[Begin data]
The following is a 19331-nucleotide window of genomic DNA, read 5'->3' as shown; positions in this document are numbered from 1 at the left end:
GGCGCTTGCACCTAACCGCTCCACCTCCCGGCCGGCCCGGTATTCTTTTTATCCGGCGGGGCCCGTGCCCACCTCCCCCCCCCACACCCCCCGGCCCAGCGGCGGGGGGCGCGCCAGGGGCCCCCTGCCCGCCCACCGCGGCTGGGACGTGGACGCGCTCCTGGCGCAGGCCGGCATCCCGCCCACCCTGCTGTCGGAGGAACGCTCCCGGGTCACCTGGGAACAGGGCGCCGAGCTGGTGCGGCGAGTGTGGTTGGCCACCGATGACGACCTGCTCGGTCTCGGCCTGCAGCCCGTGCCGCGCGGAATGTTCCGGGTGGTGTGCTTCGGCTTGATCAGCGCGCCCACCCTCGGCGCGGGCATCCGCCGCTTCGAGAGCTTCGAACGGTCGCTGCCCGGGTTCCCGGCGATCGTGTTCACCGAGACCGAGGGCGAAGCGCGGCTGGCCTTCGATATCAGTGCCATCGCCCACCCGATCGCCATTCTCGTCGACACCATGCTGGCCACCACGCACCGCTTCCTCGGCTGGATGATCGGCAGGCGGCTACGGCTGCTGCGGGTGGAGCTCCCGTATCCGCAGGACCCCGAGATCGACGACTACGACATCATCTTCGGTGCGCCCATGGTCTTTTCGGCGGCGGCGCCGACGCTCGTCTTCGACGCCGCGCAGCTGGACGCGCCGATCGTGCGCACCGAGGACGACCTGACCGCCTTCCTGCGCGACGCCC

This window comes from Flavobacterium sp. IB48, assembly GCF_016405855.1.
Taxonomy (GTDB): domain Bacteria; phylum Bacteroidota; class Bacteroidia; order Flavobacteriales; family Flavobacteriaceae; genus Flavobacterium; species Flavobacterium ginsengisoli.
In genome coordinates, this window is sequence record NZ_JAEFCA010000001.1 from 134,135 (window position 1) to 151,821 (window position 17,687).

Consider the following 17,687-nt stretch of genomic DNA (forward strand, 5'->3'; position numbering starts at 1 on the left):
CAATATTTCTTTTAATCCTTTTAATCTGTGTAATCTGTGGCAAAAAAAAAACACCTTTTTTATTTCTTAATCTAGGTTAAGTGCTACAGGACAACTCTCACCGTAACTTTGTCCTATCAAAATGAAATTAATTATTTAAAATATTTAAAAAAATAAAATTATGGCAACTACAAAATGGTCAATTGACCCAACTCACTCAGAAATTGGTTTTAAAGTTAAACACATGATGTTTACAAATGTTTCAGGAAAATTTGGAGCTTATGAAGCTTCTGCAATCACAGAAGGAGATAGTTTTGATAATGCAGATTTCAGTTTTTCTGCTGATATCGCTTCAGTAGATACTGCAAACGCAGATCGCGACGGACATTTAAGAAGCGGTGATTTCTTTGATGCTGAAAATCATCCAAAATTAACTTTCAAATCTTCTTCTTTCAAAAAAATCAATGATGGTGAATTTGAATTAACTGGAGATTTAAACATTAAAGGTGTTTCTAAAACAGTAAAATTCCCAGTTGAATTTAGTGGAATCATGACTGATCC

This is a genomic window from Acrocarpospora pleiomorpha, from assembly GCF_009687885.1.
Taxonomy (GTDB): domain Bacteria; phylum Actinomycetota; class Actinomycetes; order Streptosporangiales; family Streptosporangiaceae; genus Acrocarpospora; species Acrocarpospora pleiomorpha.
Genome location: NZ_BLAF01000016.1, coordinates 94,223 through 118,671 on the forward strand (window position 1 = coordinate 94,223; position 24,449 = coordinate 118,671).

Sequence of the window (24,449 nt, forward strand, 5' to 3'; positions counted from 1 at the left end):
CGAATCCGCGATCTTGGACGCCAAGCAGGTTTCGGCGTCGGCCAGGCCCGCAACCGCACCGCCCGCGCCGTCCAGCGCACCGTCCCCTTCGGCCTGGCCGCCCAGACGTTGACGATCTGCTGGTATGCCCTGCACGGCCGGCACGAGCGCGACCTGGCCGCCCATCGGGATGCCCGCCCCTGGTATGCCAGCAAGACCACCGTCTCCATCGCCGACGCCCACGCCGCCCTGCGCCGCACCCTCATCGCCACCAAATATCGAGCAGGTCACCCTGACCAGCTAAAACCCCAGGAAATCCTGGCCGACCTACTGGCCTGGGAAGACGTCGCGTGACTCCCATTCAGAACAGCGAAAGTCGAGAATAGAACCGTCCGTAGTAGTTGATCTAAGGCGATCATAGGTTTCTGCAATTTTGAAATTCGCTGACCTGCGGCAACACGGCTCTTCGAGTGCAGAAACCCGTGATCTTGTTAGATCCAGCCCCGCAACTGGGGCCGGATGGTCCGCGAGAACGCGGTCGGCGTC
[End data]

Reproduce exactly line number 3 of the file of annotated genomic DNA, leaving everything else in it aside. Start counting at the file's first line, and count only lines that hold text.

This window comes from Flavobacterium sp. IB48, assembly GCF_016405855.1.